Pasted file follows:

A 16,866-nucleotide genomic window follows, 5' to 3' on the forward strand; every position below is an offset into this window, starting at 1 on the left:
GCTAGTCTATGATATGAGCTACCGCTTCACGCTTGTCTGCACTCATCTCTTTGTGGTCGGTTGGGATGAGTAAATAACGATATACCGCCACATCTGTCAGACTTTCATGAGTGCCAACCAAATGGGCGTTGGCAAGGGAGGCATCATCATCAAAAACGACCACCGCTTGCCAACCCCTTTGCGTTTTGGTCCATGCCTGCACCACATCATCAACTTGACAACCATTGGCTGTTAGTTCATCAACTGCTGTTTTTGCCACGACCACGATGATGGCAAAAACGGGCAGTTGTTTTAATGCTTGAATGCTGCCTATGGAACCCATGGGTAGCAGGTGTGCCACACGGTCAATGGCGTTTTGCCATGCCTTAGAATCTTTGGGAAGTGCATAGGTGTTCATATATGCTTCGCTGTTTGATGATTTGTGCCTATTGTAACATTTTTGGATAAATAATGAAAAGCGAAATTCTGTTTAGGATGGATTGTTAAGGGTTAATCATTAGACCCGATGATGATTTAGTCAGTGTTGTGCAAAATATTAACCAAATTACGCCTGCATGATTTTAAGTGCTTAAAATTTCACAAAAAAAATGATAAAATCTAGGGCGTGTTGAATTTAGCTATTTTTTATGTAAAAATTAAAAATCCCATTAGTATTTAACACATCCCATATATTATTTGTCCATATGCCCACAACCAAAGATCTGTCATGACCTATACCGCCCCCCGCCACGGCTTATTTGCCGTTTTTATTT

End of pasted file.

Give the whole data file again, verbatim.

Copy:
A 16,866-nucleotide genomic window follows, 5' to 3' on the forward strand; every position below is an offset into this window, starting at 1 on the left:
GCTAGTCTATGATATGAGCTACCGCTTCACGCTTGTCTGCACTCATCTCTTTGTGGTCGGTTGGGATGAGTAAATAACGATATACCGCCACATCTGTCAGACTTTCATGAGTGCCAACCAAATGGGCGTTGGCAAGGGAGGCATCATCATCAAAAACGACCACCGCTTGCCAACCCCTTTGCGTTTTGGTCCATGCCTGCACCACATCATCAACTTGACAACCATTGGCTGTTAGTTCATCAACTGCTGTTTTTGCCACGACCACGATGATGGCAAAAACGGGCAGTTGTTTTAATGCTTGAATGCTGCCTATGGAACCCATGGGTAGCAGGTGTGCCACACGGTCAATGGCGTTTTGCCATGCCTTAGAATCTTTGGGAAGTGCATAGGTGTTCATATATGCTTCGCTGTTTGATGATTTGTGCCTATTGTAACATTTTTGGATAAATAATGAAAAGCGAAATTCTGTTTAGGATGGATTGTTAAGGGTTAATCATTAGACCCGATGATGATTTAGTCAGTGTTGTGCAAAATATTAACCAAATTACGCCTGCATGATTTTAAGTGCTTAAAATTTCACAAAAAAAATGATAAAATCTAGGGCGTGTTGAATTTAGCTATTTTTTATGTAAAAATTAAAAATCCCATTAGTATTTAACACATCCCATATATTATTTGTCCATATGCCCACAACCAAAGATCTGTCATGACCTATACCGCCCCCCGCCACGGCTTATTTGCCGTTTTTATTT